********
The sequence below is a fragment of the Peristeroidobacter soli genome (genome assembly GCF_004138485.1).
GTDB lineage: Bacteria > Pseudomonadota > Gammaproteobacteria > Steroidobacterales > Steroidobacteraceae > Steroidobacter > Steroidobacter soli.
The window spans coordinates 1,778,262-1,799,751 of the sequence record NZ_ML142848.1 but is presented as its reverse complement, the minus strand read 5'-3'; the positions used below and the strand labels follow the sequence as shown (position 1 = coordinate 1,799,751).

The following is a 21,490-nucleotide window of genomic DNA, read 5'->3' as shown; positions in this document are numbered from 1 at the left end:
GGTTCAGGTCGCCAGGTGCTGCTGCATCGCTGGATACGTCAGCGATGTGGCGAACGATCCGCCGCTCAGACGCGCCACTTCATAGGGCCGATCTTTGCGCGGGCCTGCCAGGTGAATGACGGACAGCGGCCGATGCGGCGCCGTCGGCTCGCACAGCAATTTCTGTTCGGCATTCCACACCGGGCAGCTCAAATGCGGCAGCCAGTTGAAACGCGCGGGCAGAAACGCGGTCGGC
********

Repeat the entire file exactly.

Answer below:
The sequence below is a fragment of the Peristeroidobacter soli genome (genome assembly GCF_004138485.1).
GTDB lineage: Bacteria > Pseudomonadota > Gammaproteobacteria > Steroidobacterales > Steroidobacteraceae > Steroidobacter > Steroidobacter soli.
The window spans coordinates 1,778,262-1,799,751 of the sequence record NZ_ML142848.1 but is presented as its reverse complement, the minus strand read 5'-3'; the positions used below and the strand labels follow the sequence as shown (position 1 = coordinate 1,799,751).

The following is a 21,490-nucleotide window of genomic DNA, read 5'->3' as shown; positions in this document are numbered from 1 at the left end:
GGTTCAGGTCGCCAGGTGCTGCTGCATCGCTGGATACGTCAGCGATGTGGCGAACGATCCGCCGCTCAGACGCGCCACTTCATAGGGCCGATCTTTGCGCGGGCCTGCCAGGTGAATGACGGACAGCGGCCGATGCGGCGCCGTCGGCTCGCACAGCAATTTCTGTTCGGCATTCCACACCGGGCAGCTCAAATGCGGCAGCCAGTTGAAACGCGCGGGCAGAAACGCGGTCGGC